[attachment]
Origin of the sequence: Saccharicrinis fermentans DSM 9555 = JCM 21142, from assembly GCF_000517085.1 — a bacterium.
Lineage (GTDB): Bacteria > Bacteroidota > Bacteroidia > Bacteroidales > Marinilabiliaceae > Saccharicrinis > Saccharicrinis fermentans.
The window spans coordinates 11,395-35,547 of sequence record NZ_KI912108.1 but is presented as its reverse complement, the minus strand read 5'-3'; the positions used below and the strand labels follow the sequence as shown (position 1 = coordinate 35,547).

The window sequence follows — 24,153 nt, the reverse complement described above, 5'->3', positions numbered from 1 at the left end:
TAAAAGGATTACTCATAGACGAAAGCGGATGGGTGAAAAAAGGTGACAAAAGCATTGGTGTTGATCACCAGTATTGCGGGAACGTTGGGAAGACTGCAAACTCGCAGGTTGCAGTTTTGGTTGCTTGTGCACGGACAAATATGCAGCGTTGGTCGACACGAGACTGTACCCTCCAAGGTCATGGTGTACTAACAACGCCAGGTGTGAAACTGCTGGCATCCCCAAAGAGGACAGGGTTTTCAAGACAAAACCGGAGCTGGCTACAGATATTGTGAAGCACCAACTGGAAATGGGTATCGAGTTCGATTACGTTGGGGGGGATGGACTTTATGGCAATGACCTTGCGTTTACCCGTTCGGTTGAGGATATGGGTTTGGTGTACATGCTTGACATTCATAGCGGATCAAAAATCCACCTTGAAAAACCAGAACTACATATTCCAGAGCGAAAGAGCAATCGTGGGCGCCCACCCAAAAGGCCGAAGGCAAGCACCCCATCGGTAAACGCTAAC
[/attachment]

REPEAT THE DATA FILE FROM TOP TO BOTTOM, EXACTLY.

Origin of the sequence: Saccharicrinis fermentans DSM 9555 = JCM 21142, from assembly GCF_000517085.1 — a bacterium.
Lineage (GTDB): Bacteria > Bacteroidota > Bacteroidia > Bacteroidales > Marinilabiliaceae > Saccharicrinis > Saccharicrinis fermentans.
The window spans coordinates 11,395-35,547 of sequence record NZ_KI912108.1 but is presented as its reverse complement, the minus strand read 5'-3'; the positions used below and the strand labels follow the sequence as shown (position 1 = coordinate 35,547).

The window sequence follows — 24,153 nt, the reverse complement described above, 5'->3', positions numbered from 1 at the left end:
TAAAAGGATTACTCATAGACGAAAGCGGATGGGTGAAAAAAGGTGACAAAAGCATTGGTGTTGATCACCAGTATTGCGGGAACGTTGGGAAGACTGCAAACTCGCAGGTTGCAGTTTTGGTTGCTTGTGCACGGACAAATATGCAGCGTTGGTCGACACGAGACTGTACCCTCCAAGGTCATGGTGTACTAACAACGCCAGGTGTGAAACTGCTGGCATCCCCAAAGAGGACAGGGTTTTCAAGACAAAACCGGAGCTGGCTACAGATATTGTGAAGCACCAACTGGAAATGGGTATCGAGTTCGATTACGTTGGGGGGGATGGACTTTATGGCAATGACCTTGCGTTTACCCGTTCGGTTGAGGATATGGGTTTGGTGTACATGCTTGACATTCATAGCGGATCAAAAATCCACCTTGAAAAACCAGAACTACATATTCCAGAGCGAAAGAGCAATCGTGGGCGCCCACCCAAAAGGCCGAAGGCAAGCACCCCATCGGTAAACGCTAAC